Crossing from the mid-west to Toronto

After a fun-filled three days in the Windy City, we were up at 6am to claim the car from the extortionately overpriced valet parking service.

It was a Monday morning so our plan was to hit the motorway before the rush hour traffic started at 7.30am. After some tricky navigation through the roadwork chaos in central Chicago we escaped the city – on the opposite side, the inbound traffic was already building up.

As we drove out of Illinois we stopped at several toll plazas – the few dollars seemed worth it to avoid the queues and drive on better roads. It was still shocking just how run down US roads and infrastructure are. From Illinois we crossed over into Indiana – driving passed massive factories pumping out smoke over small towns lining the highway.

After a short stint in Indiana we headed north into Michigan along I-94 passing through Kalamazoo and Jackson en route to Detroit. Our original plan had been to spend the night in Detroit but we soon realised there was nothing to do there.

We needed a driving break, so stopped at the abandoned Packard Plant – a iconic relic of Detroits industrial and automotive past. The surrounding neighbours are all extremely deprived – what was once a prosperous neighbourhood was now largely boarded up but looked like a gangland. We eventually found a small park where we could safely stop without attracting too much attention.

The run down Packard Plant buildings are in the early stages of being converted into housing but still in ruins, so we decided it would make a great drone photo so sent LARS exploring over the enormous site.

From above we flew through the ruins, passed the old water tower and skybridge and along the old railway line. The scale of the building was impressive – it must have been spectacular in its day.

With nothing else in Detroit of interest we decided to carry on across into Canada and give ourselves a head start for our trip the next day to Toronto.

We’d heard the Ambassador Bridge border crossing was one of the busiest between the two North American neighbours but we drove across a completely empty bridge, straight up to an immigration lane and had crossed within five minutes.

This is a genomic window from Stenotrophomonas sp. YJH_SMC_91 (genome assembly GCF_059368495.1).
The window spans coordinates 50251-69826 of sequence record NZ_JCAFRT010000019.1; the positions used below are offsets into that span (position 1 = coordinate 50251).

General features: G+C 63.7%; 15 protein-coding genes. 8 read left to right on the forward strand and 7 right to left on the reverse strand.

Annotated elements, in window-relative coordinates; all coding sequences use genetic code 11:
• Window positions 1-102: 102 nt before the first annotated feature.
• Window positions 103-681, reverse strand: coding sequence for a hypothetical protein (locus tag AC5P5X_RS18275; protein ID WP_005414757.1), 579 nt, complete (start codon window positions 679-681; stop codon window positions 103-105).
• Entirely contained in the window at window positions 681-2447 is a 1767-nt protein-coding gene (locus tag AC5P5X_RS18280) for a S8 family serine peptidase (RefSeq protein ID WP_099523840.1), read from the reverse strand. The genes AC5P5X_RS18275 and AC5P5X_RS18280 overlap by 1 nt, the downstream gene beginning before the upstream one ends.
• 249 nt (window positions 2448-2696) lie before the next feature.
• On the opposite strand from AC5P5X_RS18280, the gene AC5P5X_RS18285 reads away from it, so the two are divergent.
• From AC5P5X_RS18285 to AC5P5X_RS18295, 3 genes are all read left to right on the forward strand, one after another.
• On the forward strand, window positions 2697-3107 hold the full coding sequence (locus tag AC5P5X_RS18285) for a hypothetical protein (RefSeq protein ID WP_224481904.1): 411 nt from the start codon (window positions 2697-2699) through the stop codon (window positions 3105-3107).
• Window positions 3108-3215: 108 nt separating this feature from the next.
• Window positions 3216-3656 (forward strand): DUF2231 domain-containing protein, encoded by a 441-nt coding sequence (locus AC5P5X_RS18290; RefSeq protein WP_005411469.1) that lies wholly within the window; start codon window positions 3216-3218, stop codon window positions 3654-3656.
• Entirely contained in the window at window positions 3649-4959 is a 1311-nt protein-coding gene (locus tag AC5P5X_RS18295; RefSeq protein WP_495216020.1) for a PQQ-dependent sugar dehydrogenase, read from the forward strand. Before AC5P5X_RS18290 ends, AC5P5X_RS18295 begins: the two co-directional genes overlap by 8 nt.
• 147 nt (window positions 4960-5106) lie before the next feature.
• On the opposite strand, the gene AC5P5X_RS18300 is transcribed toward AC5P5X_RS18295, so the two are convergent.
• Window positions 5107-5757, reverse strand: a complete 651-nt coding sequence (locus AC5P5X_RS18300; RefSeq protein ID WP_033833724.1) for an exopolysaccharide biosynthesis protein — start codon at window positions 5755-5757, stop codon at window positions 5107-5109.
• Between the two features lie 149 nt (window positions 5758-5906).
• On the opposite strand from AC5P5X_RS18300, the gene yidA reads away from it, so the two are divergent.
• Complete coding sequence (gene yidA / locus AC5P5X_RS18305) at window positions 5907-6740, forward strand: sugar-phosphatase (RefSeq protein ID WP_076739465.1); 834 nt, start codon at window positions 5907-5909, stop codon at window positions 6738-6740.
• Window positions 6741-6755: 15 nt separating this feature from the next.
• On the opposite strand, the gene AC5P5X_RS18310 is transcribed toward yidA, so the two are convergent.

We found ourselves in the small Canadian town of Windsor – another deprived and unattractive town. We decided however to stay here for the evening to get some essential admin done, namely haircuts and laundry which were now critically overdue.

We found a coin laundry in town and spent a productive two hours washing and drying every item of clothing we had. Rather than $3.50 per pair of boxer shorts that the hotel in Chicago charged – we spent just $6!

With a boot full of clean clothes we headed to the local mall where stopped for a haircut and Taco Bell dinner. While my haircut was fine – Jamie’s got progressively shorter by the minute until the barber practically got the bic razor out and shaved him bald…. he also asked where we were from and when we said London he assumed it was the London, Ontario – a city a few hours up the road.

After a productive afternoon we called it a night and had a relaxing evening at the motel – preparing for the next leg of our Canadian adventure.

You guessed it – the next morning was another early start as we hit the 401 to Toronto. It was immediately apparent just how much better Canadian roads are than US ones – however Canadian driving and traffic is ten times worse – indicators are clearly optional extras.

The drive was going smoothly until we entered Toronto and ground to snail pace for nearly an hour. Eventually we found our guest house and parked up in a small car park adorned with graffiti of the Taj Mahal and Machu Pichu – two of the highlights of our trip.

After a quick shower and relax, our friend Ian we’d met on our travels in India came and picked us up for an afternoon of baseball and beer.

Our first stop was a sports bar across the road from the Rogers Arena, under the shadow of the CN Tower – which was also our final ‘Wonder of the Modern World’.

After a few beers and a snack we moved on to the Steam Whistle brewery where we enjoyed a couple more beers while we waited for Ian’s bro to arrive.

With a full squad we headed the short walk across the road the stadium. Jamie stopped at one of the local merchandise stores and bought himself a Blue Jays baseball cap, while the rest of us headed inside to buy more beers.

Ian had scored some awesome seats behind the batter with the players families, giving us a great view of the game. With beer and hot dogs in hand, the game flew by. At one point the Blue Jays were 6-1 down to Tampa but a triple score around the 7th game brought the game back to 6-4.

Jamie opted for soft drinks as he was driving the next morning, while the rest of us continued with a few more rounds of beers. These helped soften the defeat as the comeback was short lived and the game fizzled out with the Jays losing 6-4. The eleven or so pints was more than enough for one night so we said our goodbyes and got an Uber back to our hotel.

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